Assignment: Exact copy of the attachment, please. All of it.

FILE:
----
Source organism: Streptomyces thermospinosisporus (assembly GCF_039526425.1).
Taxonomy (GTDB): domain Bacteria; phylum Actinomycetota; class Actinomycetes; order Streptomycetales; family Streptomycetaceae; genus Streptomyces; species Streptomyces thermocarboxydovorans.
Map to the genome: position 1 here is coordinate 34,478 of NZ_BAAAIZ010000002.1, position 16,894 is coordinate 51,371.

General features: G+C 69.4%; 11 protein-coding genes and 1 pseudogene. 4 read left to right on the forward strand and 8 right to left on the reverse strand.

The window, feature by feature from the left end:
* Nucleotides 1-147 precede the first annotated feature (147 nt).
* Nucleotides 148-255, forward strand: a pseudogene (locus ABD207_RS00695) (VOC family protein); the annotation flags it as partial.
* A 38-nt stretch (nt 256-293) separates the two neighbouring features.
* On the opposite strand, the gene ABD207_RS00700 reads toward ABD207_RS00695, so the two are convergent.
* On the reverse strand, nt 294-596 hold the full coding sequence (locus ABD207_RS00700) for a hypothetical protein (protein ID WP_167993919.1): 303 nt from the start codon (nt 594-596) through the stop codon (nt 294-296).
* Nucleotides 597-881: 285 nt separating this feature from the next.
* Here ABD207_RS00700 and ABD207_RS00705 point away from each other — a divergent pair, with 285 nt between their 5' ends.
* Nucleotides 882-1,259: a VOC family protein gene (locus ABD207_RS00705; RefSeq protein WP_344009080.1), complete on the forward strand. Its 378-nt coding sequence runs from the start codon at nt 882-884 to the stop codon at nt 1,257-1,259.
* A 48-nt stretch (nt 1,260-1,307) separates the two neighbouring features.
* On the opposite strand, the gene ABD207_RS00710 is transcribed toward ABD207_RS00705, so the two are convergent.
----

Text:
Source organism: Streptomyces thermospinosisporus (assembly GCF_039526425.1).
Taxonomy (GTDB): domain Bacteria; phylum Actinomycetota; class Actinomycetes; order Streptomycetales; family Streptomycetaceae; genus Streptomyces; species Streptomyces thermocarboxydovorans.
Map to the genome: position 1 here is coordinate 34,478 of NZ_BAAAIZ010000002.1, position 16,894 is coordinate 51,371.

General features: G+C 69.4%; 11 protein-coding genes and 1 pseudogene. 4 read left to right on the forward strand and 8 right to left on the reverse strand.

The window, feature by feature from the left end:
* Nucleotides 1-147 precede the first annotated feature (147 nt).
* Nucleotides 148-255, forward strand: a pseudogene (locus ABD207_RS00695) (VOC family protein); the annotation flags it as partial.
* A 38-nt stretch (nt 256-293) separates the two neighbouring features.
* On the opposite strand, the gene ABD207_RS00700 reads toward ABD207_RS00695, so the two are convergent.
* On the reverse strand, nt 294-596 hold the full coding sequence (locus ABD207_RS00700) for a hypothetical protein (protein ID WP_167993919.1): 303 nt from the start codon (nt 594-596) through the stop codon (nt 294-296).
* Nucleotides 597-881: 285 nt separating this feature from the next.
* Here ABD207_RS00700 and ABD207_RS00705 point away from each other — a divergent pair, with 285 nt between their 5' ends.
* Nucleotides 882-1,259: a VOC family protein gene (locus ABD207_RS00705; RefSeq protein WP_344009080.1), complete on the forward strand. Its 378-nt coding sequence runs from the start codon at nt 882-884 to the stop codon at nt 1,257-1,259.
* A 48-nt stretch (nt 1,260-1,307) separates the two neighbouring features.
* On the opposite strand, the gene ABD207_RS00710 is transcribed toward ABD207_RS00705, so the two are convergent.